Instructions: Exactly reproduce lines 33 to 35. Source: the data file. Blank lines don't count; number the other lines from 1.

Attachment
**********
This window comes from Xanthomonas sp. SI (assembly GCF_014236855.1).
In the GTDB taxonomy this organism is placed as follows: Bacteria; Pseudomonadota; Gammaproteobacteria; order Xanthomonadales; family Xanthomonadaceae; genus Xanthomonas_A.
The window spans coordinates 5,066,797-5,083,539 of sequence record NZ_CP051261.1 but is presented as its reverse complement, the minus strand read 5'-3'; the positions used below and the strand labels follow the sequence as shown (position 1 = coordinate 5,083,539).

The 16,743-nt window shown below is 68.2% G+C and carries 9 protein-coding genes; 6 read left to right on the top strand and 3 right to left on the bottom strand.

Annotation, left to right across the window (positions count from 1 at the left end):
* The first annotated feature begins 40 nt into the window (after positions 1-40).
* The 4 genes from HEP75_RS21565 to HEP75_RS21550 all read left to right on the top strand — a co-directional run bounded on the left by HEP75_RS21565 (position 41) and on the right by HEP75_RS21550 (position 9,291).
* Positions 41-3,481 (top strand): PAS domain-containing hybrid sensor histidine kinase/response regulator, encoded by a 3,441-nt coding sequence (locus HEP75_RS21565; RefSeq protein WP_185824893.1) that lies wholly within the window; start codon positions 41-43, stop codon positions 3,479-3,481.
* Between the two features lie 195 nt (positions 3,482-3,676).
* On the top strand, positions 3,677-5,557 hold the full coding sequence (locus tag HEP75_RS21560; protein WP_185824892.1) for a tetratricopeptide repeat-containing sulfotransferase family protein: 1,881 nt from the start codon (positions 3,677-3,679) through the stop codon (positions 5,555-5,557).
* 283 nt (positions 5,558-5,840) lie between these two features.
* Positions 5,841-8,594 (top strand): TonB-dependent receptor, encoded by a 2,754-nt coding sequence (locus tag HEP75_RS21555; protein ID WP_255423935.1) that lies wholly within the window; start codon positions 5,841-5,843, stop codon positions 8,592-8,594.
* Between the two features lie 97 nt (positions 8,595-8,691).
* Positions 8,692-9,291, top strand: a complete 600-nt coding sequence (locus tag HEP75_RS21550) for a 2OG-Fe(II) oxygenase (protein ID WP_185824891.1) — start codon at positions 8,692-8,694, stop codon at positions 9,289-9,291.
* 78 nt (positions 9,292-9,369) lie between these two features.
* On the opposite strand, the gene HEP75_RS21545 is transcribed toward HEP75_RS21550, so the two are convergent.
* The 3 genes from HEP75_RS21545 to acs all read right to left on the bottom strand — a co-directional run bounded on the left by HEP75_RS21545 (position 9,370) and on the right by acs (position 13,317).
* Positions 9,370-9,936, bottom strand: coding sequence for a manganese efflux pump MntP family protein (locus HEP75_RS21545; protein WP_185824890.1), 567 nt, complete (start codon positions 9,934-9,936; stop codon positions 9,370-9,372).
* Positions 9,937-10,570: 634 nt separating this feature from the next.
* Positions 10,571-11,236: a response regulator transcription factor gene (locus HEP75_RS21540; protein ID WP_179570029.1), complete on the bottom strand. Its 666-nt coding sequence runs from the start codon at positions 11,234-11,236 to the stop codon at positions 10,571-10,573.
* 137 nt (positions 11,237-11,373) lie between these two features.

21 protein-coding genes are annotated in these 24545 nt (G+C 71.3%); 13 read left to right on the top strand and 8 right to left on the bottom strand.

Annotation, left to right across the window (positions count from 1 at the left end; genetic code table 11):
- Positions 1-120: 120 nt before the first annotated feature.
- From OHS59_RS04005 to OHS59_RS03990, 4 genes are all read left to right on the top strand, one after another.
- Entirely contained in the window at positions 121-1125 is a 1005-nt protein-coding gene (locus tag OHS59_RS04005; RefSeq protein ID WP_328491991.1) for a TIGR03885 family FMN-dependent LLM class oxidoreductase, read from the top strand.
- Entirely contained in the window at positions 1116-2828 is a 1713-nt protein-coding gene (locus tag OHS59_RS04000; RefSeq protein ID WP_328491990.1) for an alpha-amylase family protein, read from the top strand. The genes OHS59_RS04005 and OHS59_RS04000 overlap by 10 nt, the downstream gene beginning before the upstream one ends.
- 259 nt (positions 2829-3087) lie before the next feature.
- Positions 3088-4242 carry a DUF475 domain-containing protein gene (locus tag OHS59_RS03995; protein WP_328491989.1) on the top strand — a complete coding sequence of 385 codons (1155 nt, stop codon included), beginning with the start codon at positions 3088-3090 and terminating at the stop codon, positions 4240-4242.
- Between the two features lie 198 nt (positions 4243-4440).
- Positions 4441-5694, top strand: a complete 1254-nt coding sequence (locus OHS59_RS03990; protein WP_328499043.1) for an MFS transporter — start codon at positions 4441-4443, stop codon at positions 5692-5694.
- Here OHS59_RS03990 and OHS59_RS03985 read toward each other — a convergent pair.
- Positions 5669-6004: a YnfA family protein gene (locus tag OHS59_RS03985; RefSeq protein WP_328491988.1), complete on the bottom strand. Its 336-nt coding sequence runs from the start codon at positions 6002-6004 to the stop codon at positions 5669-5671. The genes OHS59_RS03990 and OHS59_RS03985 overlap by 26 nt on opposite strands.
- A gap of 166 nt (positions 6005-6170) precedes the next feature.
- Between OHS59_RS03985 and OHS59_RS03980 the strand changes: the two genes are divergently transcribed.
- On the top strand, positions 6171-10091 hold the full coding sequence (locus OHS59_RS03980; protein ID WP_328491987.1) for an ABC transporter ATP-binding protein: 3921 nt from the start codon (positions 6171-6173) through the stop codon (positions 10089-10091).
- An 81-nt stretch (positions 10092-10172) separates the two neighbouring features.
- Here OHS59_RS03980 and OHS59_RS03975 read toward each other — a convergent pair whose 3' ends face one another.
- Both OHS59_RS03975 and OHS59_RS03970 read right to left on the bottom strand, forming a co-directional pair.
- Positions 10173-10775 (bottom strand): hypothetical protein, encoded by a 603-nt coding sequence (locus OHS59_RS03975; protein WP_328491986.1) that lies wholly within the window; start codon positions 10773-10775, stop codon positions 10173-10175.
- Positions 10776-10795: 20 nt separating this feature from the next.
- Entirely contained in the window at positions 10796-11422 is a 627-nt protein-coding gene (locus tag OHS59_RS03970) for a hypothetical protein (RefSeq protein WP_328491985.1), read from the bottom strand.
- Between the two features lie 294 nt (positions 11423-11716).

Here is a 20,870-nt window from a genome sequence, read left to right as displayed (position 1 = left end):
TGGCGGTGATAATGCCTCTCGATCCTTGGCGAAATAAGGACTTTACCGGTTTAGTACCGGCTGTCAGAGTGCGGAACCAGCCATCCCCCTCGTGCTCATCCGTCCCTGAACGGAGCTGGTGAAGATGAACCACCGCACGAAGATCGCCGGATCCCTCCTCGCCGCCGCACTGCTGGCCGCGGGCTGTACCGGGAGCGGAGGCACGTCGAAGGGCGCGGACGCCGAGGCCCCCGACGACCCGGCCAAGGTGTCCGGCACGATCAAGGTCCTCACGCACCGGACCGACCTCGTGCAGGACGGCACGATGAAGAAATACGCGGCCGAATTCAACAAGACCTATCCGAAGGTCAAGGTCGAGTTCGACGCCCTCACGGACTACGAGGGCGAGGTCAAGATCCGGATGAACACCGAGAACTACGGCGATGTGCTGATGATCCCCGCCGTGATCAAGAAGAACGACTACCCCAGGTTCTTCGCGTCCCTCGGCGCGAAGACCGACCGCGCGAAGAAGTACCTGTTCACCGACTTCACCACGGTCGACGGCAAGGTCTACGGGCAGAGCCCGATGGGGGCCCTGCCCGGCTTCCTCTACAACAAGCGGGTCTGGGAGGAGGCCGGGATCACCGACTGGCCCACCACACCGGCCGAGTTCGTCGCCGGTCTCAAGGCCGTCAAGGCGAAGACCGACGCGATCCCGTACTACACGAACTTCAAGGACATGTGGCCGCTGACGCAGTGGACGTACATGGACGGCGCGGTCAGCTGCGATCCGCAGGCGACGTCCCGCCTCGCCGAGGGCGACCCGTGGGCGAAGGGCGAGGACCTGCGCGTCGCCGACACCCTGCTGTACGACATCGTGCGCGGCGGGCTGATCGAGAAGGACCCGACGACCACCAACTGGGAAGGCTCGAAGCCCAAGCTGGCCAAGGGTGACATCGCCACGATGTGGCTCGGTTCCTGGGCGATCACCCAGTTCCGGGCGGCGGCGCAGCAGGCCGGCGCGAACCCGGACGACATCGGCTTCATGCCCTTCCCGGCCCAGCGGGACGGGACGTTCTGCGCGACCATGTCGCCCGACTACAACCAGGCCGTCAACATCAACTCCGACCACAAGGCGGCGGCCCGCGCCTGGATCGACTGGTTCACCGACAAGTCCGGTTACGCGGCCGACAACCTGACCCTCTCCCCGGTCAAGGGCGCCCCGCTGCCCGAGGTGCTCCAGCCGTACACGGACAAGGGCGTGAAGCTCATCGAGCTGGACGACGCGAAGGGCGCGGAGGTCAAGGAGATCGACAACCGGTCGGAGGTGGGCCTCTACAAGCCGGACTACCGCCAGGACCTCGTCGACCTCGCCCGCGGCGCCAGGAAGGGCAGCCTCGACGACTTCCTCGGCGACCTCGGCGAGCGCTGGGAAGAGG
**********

- Positions 5669-6004: a YnfA family protein gene (locus tag OHS59_RS03985; RefSeq protein WP_328491988.1), complete on the bottom strand. Its 336-nt coding sequence runs from the start codon at positions 6002-6004 to the stop codon at positions 5669-5671. The genes OHS59_RS03990 and OHS59_RS03985 overlap by 26 nt on opposite strands.
- A gap of 166 nt (positions 6005-6170) precedes the next feature.
- Between OHS59_RS03985 and OHS59_RS03980 the strand changes: the two genes are divergently transcribed.